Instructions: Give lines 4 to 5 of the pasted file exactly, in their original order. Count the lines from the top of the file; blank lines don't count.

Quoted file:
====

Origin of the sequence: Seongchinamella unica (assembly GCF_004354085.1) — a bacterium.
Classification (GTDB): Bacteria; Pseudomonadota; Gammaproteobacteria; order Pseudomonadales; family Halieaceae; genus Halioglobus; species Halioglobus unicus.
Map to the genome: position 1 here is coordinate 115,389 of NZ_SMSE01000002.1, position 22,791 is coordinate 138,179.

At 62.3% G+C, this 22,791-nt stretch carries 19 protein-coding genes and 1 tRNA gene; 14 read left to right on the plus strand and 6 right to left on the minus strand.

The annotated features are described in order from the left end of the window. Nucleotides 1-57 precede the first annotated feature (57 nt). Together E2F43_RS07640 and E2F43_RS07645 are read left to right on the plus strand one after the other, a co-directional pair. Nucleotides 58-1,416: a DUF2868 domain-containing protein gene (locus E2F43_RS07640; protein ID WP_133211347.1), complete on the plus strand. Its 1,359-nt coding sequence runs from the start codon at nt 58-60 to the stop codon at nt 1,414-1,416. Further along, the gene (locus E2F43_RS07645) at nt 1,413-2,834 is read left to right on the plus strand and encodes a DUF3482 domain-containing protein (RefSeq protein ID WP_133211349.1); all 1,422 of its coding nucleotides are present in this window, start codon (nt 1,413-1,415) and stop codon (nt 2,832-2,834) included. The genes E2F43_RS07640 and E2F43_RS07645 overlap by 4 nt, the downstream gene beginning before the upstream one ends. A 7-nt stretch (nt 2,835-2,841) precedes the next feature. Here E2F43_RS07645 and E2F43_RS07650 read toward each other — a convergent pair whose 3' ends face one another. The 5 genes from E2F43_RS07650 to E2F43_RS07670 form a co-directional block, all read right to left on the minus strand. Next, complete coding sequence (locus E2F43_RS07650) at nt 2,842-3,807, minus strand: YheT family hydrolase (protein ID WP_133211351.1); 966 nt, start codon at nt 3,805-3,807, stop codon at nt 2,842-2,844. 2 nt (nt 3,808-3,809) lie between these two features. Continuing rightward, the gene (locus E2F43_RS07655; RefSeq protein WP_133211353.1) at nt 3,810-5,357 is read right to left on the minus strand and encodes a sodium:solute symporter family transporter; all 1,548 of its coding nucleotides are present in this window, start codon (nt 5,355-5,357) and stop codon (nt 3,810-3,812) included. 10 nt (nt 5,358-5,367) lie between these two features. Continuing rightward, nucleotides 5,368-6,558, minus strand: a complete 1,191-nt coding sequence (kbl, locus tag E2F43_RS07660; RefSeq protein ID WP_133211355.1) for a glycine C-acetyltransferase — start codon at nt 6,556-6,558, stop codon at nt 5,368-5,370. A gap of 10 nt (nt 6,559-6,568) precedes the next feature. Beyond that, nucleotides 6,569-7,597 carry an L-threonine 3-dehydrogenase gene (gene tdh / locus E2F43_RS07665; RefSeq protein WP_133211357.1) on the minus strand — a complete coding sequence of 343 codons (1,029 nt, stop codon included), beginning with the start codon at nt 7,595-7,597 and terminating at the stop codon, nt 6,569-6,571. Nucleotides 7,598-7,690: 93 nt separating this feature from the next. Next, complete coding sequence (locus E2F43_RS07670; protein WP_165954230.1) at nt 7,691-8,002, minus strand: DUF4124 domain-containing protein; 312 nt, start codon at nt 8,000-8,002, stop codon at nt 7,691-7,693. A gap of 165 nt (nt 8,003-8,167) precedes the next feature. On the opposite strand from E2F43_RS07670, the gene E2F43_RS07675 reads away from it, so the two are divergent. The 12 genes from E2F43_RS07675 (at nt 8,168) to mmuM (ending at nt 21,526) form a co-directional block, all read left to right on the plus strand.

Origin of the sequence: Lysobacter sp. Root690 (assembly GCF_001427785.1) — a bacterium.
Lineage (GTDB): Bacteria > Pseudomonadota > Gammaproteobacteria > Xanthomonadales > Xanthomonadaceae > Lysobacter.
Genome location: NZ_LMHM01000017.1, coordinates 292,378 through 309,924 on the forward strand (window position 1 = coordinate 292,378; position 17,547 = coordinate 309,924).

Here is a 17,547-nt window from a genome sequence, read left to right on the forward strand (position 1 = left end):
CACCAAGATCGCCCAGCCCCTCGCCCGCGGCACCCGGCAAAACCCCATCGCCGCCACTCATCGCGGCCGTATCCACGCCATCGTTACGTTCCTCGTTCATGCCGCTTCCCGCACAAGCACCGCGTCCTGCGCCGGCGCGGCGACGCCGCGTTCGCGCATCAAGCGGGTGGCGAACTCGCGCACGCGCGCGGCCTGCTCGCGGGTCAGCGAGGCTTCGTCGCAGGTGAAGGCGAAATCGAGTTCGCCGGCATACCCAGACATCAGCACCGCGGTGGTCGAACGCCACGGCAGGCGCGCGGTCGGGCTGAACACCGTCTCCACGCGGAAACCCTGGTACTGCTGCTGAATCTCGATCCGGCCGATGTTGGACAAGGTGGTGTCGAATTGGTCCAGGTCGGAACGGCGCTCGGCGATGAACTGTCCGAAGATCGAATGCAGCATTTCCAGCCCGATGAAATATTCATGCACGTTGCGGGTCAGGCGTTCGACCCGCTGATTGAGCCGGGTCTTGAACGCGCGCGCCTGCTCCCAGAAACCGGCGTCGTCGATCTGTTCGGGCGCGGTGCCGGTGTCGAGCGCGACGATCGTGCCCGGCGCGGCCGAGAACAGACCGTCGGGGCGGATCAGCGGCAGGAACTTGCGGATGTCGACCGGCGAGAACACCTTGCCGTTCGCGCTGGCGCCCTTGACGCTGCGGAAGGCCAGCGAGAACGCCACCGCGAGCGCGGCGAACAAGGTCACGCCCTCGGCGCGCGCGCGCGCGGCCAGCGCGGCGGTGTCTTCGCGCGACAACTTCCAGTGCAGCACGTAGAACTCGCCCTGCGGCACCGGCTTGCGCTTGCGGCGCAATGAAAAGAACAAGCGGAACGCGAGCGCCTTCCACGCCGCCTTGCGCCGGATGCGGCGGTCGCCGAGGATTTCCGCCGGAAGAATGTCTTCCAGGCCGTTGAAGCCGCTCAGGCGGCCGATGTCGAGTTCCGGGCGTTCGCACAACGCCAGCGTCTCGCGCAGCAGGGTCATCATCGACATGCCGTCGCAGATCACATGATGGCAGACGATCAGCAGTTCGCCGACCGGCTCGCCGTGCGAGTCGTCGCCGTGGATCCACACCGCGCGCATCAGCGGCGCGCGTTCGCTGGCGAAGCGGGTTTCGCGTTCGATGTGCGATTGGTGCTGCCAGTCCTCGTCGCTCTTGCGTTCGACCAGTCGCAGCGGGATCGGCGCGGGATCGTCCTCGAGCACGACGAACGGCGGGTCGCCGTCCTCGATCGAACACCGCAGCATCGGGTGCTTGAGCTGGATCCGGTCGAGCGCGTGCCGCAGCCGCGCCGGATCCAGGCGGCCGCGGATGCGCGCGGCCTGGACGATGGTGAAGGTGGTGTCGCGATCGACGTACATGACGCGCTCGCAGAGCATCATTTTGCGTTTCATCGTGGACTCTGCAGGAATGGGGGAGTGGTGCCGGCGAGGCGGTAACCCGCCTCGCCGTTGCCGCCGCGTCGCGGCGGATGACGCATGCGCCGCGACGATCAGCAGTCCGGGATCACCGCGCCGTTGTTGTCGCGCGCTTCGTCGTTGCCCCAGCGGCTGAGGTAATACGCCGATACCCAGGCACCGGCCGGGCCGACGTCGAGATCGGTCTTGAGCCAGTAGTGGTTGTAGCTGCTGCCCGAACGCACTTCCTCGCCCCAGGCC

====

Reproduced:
At 62.3% G+C, this 22,791-nt stretch carries 19 protein-coding genes and 1 tRNA gene; 14 read left to right on the plus strand and 6 right to left on the minus strand.

The annotated features are described in order from the left end of the window. Nucleotides 1-57 precede the first annotated feature (57 nt). Together E2F43_RS07640 and E2F43_RS07645 are read left to right on the plus strand one after the other, a co-directional pair. Nucleotides 58-1,416: a DUF2868 domain-containing protein gene (locus E2F43_RS07640; protein ID WP_133211347.1), complete on the plus strand. Its 1,359-nt coding sequence runs from the start codon at nt 58-60 to the stop codon at nt 1,414-1,416. Further along, the gene (locus E2F43_RS07645) at nt 1,413-2,834 is read left to right on the plus strand and encodes a DUF3482 domain-containing protein (RefSeq protein ID WP_133211349.1); all 1,422 of its coding nucleotides are present in this window, start codon (nt 1,413-1,415) and stop codon (nt 2,832-2,834) included. The genes E2F43_RS07640 and E2F43_RS07645 overlap by 4 nt, the downstream gene beginning before the upstream one ends. A 7-nt stretch (nt 2,835-2,841) precedes the next feature. Here E2F43_RS07645 and E2F43_RS07650 read toward each other — a convergent pair whose 3' ends face one another. The 5 genes from E2F43_RS07650 to E2F43_RS07670 form a co-directional block, all read right to left on the minus strand. Next, complete coding sequence (locus E2F43_RS07650) at nt 2,842-3,807, minus strand: YheT family hydrolase (protein ID WP_133211351.1); 966 nt, start codon at nt 3,805-3,807, stop codon at nt 2,842-2,844. 2 nt (nt 3,808-3,809) lie between these two features. Continuing rightward, the gene (locus E2F43_RS07655; RefSeq protein WP_133211353.1) at nt 3,810-5,357 is read right to left on the minus strand and encodes a sodium:solute symporter family transporter; all 1,548 of its coding nucleotides are present in this window, start codon (nt 5,355-5,357) and stop codon (nt 3,810-3,812) included. 10 nt (nt 5,358-5,367) lie between these two features. Continuing rightward, nucleotides 5,368-6,558, minus strand: a complete 1,191-nt coding sequence (kbl, locus tag E2F43_RS07660; RefSeq protein ID WP_133211355.1) for a glycine C-acetyltransferase — start codon at nt 6,556-6,558, stop codon at nt 5,368-5,370. A gap of 10 nt (nt 6,559-6,568) precedes the next feature. Beyond that, nucleotides 6,569-7,597 carry an L-threonine 3-dehydrogenase gene (gene tdh / locus E2F43_RS07665; RefSeq protein WP_133211357.1) on the minus strand — a complete coding sequence of 343 codons (1,029 nt, stop codon included), beginning with the start codon at nt 7,595-7,597 and terminating at the stop codon, nt 6,569-6,571. Nucleotides 7,598-7,690: 93 nt separating this feature from the next. Next, complete coding sequence (locus E2F43_RS07670; protein WP_165954230.1) at nt 7,691-8,002, minus strand: DUF4124 domain-containing protein; 312 nt, start codon at nt 8,000-8,002, stop codon at nt 7,691-7,693. A gap of 165 nt (nt 8,003-8,167) precedes the next feature. On the opposite strand from E2F43_RS07670, the gene E2F43_RS07675 reads away from it, so the two are divergent. The 12 genes from E2F43_RS07675 (at nt 8,168) to mmuM (ending at nt 21,526) form a co-directional block, all read left to right on the plus strand.